Ask John Harshman and John Wilkins , they insist that our ancestor was
a flea scratching baboon hanging by its tail in the trees.

backspace

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Apr 21, 2010, 12:03:41 PM4/21/10
to

You can't really interact with your environment in the same sense
that you are not adapted to your environment in the sense that Linux
isn't adapted to its environment or condition of existence. My
premise is that mind came before matter, that my body and grey matter
is a symbolic representation of my soul - the real me, which can't
die. My soul is like a complex Linux idea neither here nor there and
just like "Linux is adapted to its environment" makes no sense so is
saying that you are adapted to your environment meaningless. Saying
your interact with your environment is somewhere between a truism and
meaningless....... because you can't do anything but interact with
your condition of existence, which is described by your attributes.
---------------------
Note that the above seems a bit confusing I would be happy to amend it
but it seems a failure of language to find the correct words. See this
post for clarity
http://scratchpad.wikia.com/wiki/TauTology#Wikipedia.27s_Fitness_article_uses_John_Tyndall.27s_interpetation_of_Democritus

backspace

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Apr 21, 2010, 12:15:44 PM4/21/10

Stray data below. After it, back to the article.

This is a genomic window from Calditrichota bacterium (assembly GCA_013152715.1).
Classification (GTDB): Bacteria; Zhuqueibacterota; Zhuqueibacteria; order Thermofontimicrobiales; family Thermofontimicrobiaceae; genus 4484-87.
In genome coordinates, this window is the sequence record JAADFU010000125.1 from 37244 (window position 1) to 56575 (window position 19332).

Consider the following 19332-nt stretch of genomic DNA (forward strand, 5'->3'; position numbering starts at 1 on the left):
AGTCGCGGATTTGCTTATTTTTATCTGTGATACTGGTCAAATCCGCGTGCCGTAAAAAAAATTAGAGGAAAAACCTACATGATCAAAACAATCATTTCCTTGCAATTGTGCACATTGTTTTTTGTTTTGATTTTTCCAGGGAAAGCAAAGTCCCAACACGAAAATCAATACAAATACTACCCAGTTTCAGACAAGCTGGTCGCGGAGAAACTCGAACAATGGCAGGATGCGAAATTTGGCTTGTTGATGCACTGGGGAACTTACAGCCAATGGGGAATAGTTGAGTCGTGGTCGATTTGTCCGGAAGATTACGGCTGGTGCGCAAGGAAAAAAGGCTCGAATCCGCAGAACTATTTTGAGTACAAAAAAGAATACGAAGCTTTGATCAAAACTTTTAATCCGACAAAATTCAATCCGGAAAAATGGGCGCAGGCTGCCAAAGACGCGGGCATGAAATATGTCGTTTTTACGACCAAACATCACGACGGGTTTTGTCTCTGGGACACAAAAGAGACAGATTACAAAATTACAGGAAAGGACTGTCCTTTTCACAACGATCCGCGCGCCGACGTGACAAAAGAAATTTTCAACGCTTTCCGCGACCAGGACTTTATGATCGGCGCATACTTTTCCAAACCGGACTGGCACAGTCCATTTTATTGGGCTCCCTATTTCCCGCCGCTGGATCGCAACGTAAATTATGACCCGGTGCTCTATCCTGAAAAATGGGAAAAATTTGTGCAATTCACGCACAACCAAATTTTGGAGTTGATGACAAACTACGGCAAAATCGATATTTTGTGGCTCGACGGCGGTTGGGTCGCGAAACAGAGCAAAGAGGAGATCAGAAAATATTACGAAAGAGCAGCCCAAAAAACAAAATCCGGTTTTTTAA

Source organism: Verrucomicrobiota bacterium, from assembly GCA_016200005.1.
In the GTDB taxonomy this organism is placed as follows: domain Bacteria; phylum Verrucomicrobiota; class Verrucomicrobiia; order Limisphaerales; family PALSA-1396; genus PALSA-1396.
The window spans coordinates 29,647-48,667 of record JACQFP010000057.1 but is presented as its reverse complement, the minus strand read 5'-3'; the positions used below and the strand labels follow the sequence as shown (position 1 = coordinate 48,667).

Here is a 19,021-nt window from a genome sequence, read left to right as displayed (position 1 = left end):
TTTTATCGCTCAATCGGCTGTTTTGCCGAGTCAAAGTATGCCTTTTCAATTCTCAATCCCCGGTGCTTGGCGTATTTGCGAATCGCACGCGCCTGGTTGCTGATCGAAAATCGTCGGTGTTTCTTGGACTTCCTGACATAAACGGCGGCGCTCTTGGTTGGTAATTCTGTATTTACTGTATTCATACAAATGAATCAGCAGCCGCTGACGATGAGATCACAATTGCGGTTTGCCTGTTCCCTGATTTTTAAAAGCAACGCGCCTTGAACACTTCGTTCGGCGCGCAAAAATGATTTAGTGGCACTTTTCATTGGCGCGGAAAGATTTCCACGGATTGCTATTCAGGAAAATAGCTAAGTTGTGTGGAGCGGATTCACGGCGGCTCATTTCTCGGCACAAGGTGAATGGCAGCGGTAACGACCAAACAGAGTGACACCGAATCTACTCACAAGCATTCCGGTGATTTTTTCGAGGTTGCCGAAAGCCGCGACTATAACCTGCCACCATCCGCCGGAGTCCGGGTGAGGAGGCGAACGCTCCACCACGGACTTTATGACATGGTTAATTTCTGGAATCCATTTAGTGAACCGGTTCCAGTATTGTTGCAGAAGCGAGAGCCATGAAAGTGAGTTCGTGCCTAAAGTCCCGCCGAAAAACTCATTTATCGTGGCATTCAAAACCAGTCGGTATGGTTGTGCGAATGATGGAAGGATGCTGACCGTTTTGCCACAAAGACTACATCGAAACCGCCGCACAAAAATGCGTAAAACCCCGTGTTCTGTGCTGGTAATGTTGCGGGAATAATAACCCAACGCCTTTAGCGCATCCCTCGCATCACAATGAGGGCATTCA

to
On Apr 21, 7:43 am, LT <LTfle...@hotmail.com> wrote:
> On Apr 21, 6:11 am, backspace <stephan...@gmail.com> wrote:
>
> >http://en.wikipedia.org/wiki/Selection
>
> > "...In the context of evolution, certain traits or alleles of a
> > species  may be subject to selection...."
> > Who wrote that and did he use selection in the pattern or design
> > sense.

> The sentence is self-explanatory. It is prefaced with "In the context
> of evolution".

But the context with the symbol evolution(which has no meaning) was
Vestiges by Robert Chambers and Dr. Fletcher's Rudiments of physiology
with his embrios argument(flawed) in the time era of 1865. Back then
those authors were interpreted to understand OoS by a reader: Which
author are you interpreting? Because PZ Merkel German chancellor at
scienceblogs.com has stated that he isn't talking about Darwin when
using the symbol evolution.

Heir griphen Furer PZ wrote:
http://pharyngula.org/index/weblog/comments/berlinski_i_cant_believe_im_wasting_time_on_this_guy
"...One we should get out of way immediately is this "Darwin's theory"
nonsense. We are not dealing with "Darwin's theory" anymore, but a
much greater body of knowledge and concepts that has accumulated in
the past century and a half, which includes one huge revision (the
incorporation of genetics and population genetics) in the past, and
which is being constantly updated right now. It is absolutely idiotic
to criticize the modern study of life on the basis of one's